The Mitrokhin tip

In 1992, KGB archivist named Vasili Mitrokhin defected to the West with a trove of notes on the Soviets’ spying operations around the world.

After the dissolution of the Soviet Union (in 1991) Mitrokhin traveled to Latvia with copies of material from the archive and walked into the American embassy in Riga. Central Intelligence Agency officers there did not consider him to be credible, concluding that the copied documents could be faked.

He then went to the British embassy and a young diplomat there saw his potential and after a further appointment one month later with representatives of the Secret Intelligence Service (MI6) operations followed to retrieve the 25,000 pages of files hidden in his house, covering operations from as far back as the 1930s. The papers spent years hidden in a milk churn beneath a Russian dacha and read like an encyclopedia of Cold War espionage.

He and his family were then exfiltrated to Britain, although authorities of Yeltsin’s Russia were not creating any obstacles for free traveling abroad of active or retired members of secret services or members of their families.

Mitrokhin spent the rest of his life in Britain under a false name and police protection, dying in 2004 at 81.

Mitrokhin was a senior archivist at the KGB’s foreign intelligence headquarters — and a secret dissident. For more than a decade he secretly took files home, copied them in longhand and then typed and collated them into volumes.

The world did not learn of Mitrokhin until Andrew published a book based on his files in 1999. It caused a sensation by exposing the identities of KGB agents including 87-year-old Melita Norwood, the “great-granny spy,” who had passed British atomic secrets to the Soviets for years,

He had a list of KGB agents in America over several decades. It ran to 40 pages and about 1,000 names.

One of the most notorious agents was code-named “Dan.” He was Robert Lipka, a National Security Agency employee who was paid $27,000 for handing secrets to Russia in the 1960s. After Mitrokhin’s information was passed by Britain to U.S. intelligence services, Lipka was arrested and sentenced to 18 years in prison.

The volumes also reveal that Soviet agents stashed weapons and communications equipment in secret locations around NATO countries. Included is a map of Rome showing three caches, along with detailed instructions for finding them

he files list undercover agents sent to then-Czechoslovakia to infiltrate the dissidents behind the 1968 Prague Spring pro-democracy uprising. Others targeted the entourage of Polish cleric Karol Wojtyla, who would later become Pope John Paul II. The KGB noted with disapproval the future pontiff’s “extremely anticommunist views.”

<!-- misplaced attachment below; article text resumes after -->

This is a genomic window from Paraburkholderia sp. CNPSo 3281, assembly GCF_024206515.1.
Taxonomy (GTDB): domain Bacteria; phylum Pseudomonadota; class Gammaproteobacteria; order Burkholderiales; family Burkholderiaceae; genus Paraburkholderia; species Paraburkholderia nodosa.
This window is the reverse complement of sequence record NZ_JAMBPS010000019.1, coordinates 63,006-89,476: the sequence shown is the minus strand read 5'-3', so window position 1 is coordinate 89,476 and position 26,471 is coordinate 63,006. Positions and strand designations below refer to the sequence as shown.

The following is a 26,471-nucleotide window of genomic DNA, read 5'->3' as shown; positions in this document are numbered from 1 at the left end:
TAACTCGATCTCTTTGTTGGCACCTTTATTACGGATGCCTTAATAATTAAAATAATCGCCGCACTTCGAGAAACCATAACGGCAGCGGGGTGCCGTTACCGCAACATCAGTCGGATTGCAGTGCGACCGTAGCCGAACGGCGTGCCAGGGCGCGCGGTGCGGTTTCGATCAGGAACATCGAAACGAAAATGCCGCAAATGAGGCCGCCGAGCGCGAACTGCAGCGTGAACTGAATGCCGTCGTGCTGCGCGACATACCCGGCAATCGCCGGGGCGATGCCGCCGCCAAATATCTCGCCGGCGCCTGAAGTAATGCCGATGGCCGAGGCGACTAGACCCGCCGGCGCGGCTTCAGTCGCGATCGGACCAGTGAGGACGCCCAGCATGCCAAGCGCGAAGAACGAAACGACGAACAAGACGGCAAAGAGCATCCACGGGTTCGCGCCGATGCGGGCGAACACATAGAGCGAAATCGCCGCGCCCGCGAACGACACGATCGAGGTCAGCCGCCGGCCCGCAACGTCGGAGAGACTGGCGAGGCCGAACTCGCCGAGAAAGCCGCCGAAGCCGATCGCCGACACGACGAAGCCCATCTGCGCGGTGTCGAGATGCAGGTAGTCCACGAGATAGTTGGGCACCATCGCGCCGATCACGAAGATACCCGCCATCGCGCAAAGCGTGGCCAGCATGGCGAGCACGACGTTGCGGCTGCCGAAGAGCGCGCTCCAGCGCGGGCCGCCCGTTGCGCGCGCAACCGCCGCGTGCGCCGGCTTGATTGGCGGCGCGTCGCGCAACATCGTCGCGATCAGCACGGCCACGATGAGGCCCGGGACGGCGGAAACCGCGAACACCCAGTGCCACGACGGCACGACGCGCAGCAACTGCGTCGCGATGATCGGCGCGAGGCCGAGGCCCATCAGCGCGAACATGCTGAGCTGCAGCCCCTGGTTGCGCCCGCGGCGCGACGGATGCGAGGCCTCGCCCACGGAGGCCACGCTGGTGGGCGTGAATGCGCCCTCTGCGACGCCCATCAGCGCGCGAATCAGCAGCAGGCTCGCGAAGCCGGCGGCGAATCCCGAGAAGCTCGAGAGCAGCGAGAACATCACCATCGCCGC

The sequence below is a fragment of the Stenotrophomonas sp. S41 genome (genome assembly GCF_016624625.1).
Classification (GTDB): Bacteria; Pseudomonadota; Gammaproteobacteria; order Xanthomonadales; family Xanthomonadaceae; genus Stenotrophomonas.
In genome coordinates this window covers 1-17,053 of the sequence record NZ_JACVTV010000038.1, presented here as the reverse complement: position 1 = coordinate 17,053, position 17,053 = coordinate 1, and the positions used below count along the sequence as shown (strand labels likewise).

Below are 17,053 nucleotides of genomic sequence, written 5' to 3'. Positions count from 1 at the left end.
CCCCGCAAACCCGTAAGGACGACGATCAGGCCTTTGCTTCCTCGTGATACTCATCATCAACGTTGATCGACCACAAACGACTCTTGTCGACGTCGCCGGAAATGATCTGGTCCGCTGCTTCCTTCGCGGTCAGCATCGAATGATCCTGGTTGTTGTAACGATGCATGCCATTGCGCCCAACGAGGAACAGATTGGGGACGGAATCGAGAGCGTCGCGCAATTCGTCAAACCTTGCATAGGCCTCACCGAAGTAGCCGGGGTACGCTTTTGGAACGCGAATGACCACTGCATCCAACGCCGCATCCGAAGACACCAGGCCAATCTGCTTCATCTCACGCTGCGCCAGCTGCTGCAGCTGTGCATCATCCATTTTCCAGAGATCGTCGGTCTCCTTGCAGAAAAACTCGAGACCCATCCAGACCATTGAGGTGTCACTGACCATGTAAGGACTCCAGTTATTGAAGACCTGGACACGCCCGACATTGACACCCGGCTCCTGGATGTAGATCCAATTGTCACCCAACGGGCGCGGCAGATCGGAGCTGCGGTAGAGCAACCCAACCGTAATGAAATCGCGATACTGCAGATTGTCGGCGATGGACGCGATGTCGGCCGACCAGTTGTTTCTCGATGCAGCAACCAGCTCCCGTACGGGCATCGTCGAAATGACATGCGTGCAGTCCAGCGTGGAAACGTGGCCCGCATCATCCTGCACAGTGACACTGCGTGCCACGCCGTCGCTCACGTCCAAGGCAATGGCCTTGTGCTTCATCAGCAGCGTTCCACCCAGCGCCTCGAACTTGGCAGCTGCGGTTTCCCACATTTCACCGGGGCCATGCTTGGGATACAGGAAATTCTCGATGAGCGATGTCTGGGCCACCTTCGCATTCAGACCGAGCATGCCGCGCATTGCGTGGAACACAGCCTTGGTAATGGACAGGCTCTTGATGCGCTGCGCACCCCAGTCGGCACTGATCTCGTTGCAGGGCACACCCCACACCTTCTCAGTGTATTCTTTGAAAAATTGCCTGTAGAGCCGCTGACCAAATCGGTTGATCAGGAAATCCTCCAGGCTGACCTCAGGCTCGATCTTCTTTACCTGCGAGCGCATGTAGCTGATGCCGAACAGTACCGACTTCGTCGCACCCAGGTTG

Guy Burgess and Donald Maclean were two of Britain’s most notorious double agents, responsible for passing on UK most sensitive secrets to the Russians, but documents reveal that  were viewed in an unflattering light by their Soviet masters.

Among thousands of typed Russian documents in the Mitrokhin archive, open to public inspection for the first time this week, they describe how Burgess, who was “constantly drunk”, horrified his KGB controllers by staggering out of a pub one evening and dropping stolen Foreign Office documents on the pavement. Moscow was also kept informed about Donald Maclean’s alcoholic binges and loose tongue.

The former Labor member for the NSW electorate of Hunter, Albert “Bert” James, was listed as a Soviet intelligence source in the papers of KGB archivist and defector Vasili Mitrokhin, which were released in the United Kingdom in July, however no details of the MP’s dealings with Soviet intelligence were disclosed.

James’ newly declassified ASIO file, held by the National Archives, now reveals the left-wing Labor MP met regularly with KGB officers throughout his parliamentary career from 1960 to 1980.

Well-placed sources say that it contains a secret that no Australian government has wanted to acknowledge publicly: that a very senior ASIO officer gave invaluable secrets to the Soviet Union for about eight years, most likely from 1977 to 1985, seriously compromising Australia’s intelligence activities as well as those if its allies.

In 1977, “an Australian sent a letter to the USSR embassy in Canberra, enclosing top-secret documents and requesting that payment be made to a post office box in the capital. This began a fruitful relationship in which the anonymous Australian — in their intelligence agency — supplied the USSR with extremely useful information about ASIO and its American and British partners.

Mitrokhin details the way that the USSR promoted Soviet front organizations such as the World Peace Council and the Christian Peace Conference that were attempting to “mobilize worldwide Christian support for the ‘peace policies’ of the Soviet Union.

According to Mitrokhin’s notes, 15 illegally operating KGB officers got to Czechoslovakia within an operation codenamed Progress in 1968. One of their tasks was to abduct Czech literary historian Václav Černý and writer Jan Procházka. The attempt failed because the visa one of the illegals expired and because the Czechoslovak Interior Ministry provided Prochazka with guards.

Former senior New Zealand diplomat Bill Sutch was KGB recruit, four decades after he was cleared of suspicions he spied for the Soviet Union. Sutch, who died in 1975, worked for the spy agency for 24 years before he was arrested while meeting a KGB agent in Wellington in 1974.

There is more that will come as the archives are relased.

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